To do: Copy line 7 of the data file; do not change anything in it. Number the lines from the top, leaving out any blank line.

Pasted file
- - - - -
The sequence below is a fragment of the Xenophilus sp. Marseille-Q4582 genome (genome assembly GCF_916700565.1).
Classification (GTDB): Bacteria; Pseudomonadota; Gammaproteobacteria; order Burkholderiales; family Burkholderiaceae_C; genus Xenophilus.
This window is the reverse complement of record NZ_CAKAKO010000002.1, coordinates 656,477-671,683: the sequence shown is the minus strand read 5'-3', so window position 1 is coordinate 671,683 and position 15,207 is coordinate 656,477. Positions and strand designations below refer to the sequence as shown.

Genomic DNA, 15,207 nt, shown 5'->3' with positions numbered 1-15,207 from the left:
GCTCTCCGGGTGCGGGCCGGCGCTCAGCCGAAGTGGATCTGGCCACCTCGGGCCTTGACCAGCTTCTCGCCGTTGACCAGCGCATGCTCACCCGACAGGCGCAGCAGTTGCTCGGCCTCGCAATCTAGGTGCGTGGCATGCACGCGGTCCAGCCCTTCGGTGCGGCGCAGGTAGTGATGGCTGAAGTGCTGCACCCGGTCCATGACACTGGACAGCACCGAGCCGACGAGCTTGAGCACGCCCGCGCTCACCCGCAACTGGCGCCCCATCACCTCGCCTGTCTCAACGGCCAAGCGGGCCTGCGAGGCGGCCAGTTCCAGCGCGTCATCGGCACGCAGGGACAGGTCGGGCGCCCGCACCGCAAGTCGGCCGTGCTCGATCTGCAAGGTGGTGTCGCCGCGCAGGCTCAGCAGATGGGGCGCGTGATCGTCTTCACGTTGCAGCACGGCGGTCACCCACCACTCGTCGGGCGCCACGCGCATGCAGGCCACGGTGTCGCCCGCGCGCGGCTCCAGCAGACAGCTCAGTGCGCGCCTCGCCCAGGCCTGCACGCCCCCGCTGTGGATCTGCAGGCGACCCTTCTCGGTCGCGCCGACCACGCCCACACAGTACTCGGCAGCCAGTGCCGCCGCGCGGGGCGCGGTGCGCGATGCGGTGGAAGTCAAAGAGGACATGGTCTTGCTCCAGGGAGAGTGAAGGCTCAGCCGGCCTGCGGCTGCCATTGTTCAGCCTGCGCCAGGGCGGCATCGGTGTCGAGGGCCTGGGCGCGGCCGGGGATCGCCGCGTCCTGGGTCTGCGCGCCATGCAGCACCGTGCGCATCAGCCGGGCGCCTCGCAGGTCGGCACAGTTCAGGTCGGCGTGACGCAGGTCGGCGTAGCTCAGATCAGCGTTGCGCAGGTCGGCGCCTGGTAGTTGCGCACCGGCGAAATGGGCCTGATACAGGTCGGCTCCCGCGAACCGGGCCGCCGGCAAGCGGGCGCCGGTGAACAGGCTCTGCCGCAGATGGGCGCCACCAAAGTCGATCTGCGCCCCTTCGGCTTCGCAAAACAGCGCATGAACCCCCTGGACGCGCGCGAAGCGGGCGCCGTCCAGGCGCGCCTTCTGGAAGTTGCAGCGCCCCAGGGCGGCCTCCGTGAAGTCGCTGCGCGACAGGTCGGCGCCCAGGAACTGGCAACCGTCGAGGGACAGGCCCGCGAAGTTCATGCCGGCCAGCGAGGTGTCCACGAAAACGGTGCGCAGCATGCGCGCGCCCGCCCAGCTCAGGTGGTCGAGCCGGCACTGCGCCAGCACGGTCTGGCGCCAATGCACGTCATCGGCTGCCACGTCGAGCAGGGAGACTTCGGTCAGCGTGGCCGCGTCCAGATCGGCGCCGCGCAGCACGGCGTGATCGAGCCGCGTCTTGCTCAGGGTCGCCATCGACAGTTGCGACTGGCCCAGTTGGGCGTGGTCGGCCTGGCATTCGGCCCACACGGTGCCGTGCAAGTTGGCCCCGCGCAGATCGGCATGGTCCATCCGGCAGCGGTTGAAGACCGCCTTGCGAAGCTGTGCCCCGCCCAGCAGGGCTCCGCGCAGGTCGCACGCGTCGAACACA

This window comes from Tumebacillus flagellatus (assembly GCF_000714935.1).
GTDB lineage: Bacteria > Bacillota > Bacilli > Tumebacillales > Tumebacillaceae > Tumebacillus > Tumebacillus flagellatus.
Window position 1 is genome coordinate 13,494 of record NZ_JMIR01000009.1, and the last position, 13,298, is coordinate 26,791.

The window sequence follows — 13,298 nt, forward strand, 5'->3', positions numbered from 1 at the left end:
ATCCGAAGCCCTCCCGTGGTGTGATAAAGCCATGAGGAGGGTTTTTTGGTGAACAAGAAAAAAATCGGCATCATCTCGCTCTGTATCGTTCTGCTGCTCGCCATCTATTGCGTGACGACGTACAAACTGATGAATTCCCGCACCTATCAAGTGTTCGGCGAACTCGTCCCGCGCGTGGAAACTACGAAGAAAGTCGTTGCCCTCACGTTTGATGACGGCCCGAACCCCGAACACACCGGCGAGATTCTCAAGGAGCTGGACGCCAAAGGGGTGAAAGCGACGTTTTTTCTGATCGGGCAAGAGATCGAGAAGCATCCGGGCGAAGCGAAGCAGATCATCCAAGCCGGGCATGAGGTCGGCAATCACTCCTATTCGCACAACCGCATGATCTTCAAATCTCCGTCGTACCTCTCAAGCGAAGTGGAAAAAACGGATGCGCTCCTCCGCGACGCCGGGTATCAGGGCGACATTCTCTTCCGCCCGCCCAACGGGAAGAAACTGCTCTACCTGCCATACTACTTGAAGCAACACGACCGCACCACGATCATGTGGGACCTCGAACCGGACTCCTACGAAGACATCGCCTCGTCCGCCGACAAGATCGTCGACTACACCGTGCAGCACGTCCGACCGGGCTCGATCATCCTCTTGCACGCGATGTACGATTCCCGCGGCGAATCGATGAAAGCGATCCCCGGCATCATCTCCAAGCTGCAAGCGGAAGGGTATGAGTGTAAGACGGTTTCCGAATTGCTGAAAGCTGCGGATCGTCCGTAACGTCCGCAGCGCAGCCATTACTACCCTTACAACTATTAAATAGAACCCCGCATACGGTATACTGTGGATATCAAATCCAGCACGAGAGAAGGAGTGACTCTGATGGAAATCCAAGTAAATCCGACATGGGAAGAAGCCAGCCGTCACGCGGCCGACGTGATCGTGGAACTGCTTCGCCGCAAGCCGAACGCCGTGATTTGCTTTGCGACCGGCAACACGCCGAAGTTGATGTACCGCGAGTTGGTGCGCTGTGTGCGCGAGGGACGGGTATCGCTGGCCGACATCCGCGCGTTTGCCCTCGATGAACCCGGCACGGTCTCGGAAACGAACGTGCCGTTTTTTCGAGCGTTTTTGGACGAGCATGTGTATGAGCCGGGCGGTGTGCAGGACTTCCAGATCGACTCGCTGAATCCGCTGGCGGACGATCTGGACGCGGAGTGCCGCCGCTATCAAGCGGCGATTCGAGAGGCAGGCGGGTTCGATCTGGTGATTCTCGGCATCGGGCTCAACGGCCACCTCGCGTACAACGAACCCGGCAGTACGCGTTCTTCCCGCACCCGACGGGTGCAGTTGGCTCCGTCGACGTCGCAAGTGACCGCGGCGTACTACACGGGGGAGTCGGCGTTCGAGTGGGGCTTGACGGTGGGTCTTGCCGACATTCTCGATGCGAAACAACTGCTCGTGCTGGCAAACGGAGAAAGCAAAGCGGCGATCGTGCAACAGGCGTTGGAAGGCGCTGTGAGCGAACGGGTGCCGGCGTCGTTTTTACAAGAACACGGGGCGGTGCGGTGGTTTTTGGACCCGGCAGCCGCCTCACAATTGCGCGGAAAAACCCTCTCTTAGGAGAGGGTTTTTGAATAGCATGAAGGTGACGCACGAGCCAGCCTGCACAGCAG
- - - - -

GTDB lineage: Bacteria > Bacillota > Bacilli > Tumebacillales > Tumebacillaceae > Tumebacillus > Tumebacillus flagellatus.